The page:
May 31, 2020
Nina Simone’s “Mississippi Goddam” keeps resonating in my ear. I keep thinking back, too, to page 134 from Claudia Rankine’s Citizen. With each reprinting of this powerful book since 2012, the list of names of black people slain through state-sanctioned violence grows. In 2012, the list was just one name. The ink for one name is too much to spill.
I feel and grieve all of it. The sadness, fear, anger, bone-deep fatigue of the sameness of this story and reality year after year, decade after decade, over centuries. I feel it all as a black woman, as a black mother of black children, as a partner of a black man. I feel it as a child of black parents, both veterans of the United States armed forces who served for a country that continuously fails to value, hear, see, and protect the humanity of People of Color. I feel it as a friend, as family, and as a colleague to black and brown bodies living in this world. I feel it all as an educator of color centering equity, wellbeing, and the science of learning as levers of change that sticks.
Hatred did not stop in this pandemic world. Hatred does not stop. The systems of racism and hate that embolden people to murder black and brown bodies, that deem these bodies on mere sight alone as dangerous haven’t stopped. No matter how much we insist times have changed – and no matter how much we recognize, celebrate, and benefit from progress over time – in this moment, we are called to bear witness to what progress, what changes, what interventions have failed, who they have failed, and what work we still need to do.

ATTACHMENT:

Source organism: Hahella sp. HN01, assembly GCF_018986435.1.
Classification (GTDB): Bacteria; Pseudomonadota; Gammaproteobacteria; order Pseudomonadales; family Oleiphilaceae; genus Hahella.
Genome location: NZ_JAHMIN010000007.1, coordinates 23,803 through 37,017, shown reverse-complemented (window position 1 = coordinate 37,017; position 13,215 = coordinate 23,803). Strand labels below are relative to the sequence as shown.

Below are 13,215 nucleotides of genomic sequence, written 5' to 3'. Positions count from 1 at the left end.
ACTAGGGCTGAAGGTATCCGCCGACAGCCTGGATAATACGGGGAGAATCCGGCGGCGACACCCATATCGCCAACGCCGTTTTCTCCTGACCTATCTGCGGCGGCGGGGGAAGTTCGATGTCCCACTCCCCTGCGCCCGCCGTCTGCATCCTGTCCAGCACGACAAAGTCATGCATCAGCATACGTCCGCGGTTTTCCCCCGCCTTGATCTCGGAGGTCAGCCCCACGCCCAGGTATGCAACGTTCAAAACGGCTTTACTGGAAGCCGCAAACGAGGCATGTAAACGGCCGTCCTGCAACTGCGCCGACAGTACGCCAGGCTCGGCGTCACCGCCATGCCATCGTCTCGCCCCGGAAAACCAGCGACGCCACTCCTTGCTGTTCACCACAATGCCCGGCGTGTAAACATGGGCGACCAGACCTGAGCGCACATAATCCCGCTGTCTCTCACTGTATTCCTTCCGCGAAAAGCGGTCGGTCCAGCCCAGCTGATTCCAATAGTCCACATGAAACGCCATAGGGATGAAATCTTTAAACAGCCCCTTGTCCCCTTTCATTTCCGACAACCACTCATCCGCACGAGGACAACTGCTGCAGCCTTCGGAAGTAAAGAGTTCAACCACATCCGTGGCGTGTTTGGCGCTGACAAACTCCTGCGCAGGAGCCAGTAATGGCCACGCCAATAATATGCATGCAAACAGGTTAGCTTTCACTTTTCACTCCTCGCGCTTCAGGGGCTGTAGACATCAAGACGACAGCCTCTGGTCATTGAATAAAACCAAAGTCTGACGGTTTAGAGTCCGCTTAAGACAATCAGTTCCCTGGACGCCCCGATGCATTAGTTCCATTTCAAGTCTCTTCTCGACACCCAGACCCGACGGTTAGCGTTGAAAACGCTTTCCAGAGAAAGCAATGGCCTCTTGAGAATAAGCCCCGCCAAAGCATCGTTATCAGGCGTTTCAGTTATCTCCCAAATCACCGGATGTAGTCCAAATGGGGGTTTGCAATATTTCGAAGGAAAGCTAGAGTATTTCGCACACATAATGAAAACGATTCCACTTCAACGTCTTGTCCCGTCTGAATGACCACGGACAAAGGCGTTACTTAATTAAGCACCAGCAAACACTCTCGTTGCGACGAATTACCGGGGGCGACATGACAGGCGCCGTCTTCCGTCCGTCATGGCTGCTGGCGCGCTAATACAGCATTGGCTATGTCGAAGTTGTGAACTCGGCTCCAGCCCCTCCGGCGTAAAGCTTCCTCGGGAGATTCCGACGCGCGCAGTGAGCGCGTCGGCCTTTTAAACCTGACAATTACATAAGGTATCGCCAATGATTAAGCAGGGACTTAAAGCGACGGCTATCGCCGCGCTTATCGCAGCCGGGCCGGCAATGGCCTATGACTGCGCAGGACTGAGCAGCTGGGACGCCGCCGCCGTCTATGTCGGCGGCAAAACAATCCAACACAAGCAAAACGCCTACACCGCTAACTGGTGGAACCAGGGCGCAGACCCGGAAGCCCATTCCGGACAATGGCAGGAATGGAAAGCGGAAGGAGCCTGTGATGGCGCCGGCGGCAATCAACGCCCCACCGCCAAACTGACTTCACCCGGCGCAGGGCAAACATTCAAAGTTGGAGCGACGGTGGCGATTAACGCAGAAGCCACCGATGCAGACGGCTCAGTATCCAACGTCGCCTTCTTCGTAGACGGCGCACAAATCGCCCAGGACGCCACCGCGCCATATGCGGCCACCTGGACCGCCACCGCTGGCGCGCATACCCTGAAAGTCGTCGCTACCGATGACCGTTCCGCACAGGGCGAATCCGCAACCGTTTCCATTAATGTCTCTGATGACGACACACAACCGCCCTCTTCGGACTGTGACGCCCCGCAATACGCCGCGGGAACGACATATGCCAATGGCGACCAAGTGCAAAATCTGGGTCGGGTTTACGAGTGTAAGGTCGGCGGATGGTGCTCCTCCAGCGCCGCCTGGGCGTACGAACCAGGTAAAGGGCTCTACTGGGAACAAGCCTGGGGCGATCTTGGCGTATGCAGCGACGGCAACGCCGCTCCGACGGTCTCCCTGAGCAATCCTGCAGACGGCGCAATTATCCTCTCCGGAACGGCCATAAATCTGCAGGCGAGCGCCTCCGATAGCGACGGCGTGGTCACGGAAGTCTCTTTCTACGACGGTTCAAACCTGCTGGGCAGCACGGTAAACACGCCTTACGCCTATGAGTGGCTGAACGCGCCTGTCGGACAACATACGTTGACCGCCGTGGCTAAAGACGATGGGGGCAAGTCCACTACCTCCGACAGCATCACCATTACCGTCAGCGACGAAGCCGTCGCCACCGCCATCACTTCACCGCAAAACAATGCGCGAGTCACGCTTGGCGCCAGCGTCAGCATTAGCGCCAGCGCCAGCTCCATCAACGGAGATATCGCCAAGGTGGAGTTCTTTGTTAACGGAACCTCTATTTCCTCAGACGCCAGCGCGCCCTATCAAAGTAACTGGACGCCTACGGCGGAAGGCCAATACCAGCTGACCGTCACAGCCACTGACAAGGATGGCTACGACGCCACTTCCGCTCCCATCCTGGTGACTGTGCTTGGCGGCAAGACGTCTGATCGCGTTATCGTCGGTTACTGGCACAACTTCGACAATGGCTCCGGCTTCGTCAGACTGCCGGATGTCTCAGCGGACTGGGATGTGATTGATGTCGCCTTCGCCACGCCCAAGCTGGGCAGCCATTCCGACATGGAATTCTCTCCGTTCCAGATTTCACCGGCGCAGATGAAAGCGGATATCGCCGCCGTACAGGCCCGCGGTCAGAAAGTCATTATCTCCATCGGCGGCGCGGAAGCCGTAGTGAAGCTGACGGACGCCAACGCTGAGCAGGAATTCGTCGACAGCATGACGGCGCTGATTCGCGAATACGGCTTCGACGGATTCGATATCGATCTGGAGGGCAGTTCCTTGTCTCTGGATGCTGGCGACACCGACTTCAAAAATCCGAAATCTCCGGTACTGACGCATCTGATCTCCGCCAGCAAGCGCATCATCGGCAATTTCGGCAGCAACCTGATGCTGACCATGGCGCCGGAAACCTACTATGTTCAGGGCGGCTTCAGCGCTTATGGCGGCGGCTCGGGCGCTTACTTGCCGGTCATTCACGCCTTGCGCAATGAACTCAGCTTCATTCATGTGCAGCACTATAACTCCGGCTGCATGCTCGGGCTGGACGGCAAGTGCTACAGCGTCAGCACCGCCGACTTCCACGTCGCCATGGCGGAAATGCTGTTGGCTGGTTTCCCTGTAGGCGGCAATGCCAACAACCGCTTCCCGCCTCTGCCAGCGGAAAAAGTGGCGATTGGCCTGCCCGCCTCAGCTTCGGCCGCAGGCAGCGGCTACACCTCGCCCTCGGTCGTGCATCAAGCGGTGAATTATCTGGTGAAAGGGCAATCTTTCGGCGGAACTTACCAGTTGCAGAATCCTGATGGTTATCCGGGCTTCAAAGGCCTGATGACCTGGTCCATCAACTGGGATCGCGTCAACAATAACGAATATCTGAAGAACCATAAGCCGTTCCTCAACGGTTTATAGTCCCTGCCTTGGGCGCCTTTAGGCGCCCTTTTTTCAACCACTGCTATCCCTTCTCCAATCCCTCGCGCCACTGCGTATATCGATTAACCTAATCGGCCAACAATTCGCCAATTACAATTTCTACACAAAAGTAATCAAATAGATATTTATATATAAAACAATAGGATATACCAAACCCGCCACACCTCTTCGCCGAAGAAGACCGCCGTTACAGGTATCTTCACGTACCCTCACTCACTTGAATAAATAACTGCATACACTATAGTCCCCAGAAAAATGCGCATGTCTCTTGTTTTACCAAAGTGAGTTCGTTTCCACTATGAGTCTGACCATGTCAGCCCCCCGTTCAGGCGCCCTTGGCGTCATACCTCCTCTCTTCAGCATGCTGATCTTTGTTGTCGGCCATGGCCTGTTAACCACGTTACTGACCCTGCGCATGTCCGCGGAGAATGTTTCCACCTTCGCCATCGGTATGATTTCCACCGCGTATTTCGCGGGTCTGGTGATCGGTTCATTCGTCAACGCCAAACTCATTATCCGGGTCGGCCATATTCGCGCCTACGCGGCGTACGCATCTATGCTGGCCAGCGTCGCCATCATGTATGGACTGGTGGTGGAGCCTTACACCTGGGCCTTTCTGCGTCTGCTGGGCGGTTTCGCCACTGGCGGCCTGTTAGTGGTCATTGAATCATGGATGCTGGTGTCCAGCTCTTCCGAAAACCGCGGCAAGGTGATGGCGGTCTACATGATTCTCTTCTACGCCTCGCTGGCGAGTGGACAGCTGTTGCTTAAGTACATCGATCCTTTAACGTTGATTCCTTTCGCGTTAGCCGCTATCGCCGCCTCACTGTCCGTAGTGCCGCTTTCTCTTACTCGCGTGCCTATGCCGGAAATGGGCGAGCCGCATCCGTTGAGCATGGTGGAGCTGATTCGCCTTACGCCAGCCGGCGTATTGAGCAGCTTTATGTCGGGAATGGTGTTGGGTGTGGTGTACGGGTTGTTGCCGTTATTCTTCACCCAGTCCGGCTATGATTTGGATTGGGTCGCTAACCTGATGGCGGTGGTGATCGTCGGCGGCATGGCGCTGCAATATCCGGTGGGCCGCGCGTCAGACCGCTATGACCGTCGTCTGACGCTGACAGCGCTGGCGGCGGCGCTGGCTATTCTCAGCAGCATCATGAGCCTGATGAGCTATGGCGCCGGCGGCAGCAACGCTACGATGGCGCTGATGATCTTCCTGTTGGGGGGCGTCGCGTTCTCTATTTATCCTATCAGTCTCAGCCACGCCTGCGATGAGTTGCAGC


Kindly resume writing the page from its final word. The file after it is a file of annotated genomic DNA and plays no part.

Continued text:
In the face of hatred’s persistence, our work to build a just world can’t afford to stop.
Black and brown people are dying as the result of unfortunately resilient systems of oppression – long-standing, churning, oft-reinvented systems of oppression. These systems have demonstrated time and again their ability to reimagine themselves – from slavery to segregation to inequitable school systems to the prison industrial complex to police violence to citizen violence. Anti-Asian xenophobia, antisemitic violence and expressions of hate, and homophobia and violence against transgendered individuals all continue to rise. If we are going to successfully create a world where all are valued and all thrive, we need to do anti-oppression work at all levels. To make lasting systemic change, we must invest our energy in deep, personal, individual work. And that energy needs to be amplified beyond the individual and interpersonal to institutional and structural levels of the system.
I write to call on each of you, as members of this powerful network of educator-leaders, to join me in committing to anti-oppression work personally and in our schools. Let’s use our individual and collective power to disrupt systems of racism, all oppression, violence, and inequity in our spheres of influence – with our students, our colleagues, in our classrooms, our schools, through our research and scholarship, our pedagogy, our mentorship and ally-ship of others. Together we can lead this change.
Our curriculum at the Klingenstein Center has shifted in the last two years to center equity, inclusion, and anti-oppression learning as an essential part of teaching and leading. And we need to do more. If you are looking for learning opportunities towards action, stay tuned for information on our summer workshop on anti-oppression teaching and leading. Details on that offering and other learning opportunities are forthcoming. More immediately, Being Antiracist, from the National Museum of African American History and Culture, provides background, resources, and actionable steps.
The time is now. It is not enough to educate our students so that they can make a better future later. The future we imagine off in the distance will arrive too late. We need to also take charge of owning our responsibility to make our future now. My own children’s lives depend on it. The lives of our black and brown students and colleagues, past and present, depend on it. All our lives depend on it.
Nicole Brittingham Furlonge, PhD
Klingenstein Family Chair Professor and Director
The Klingenstein Center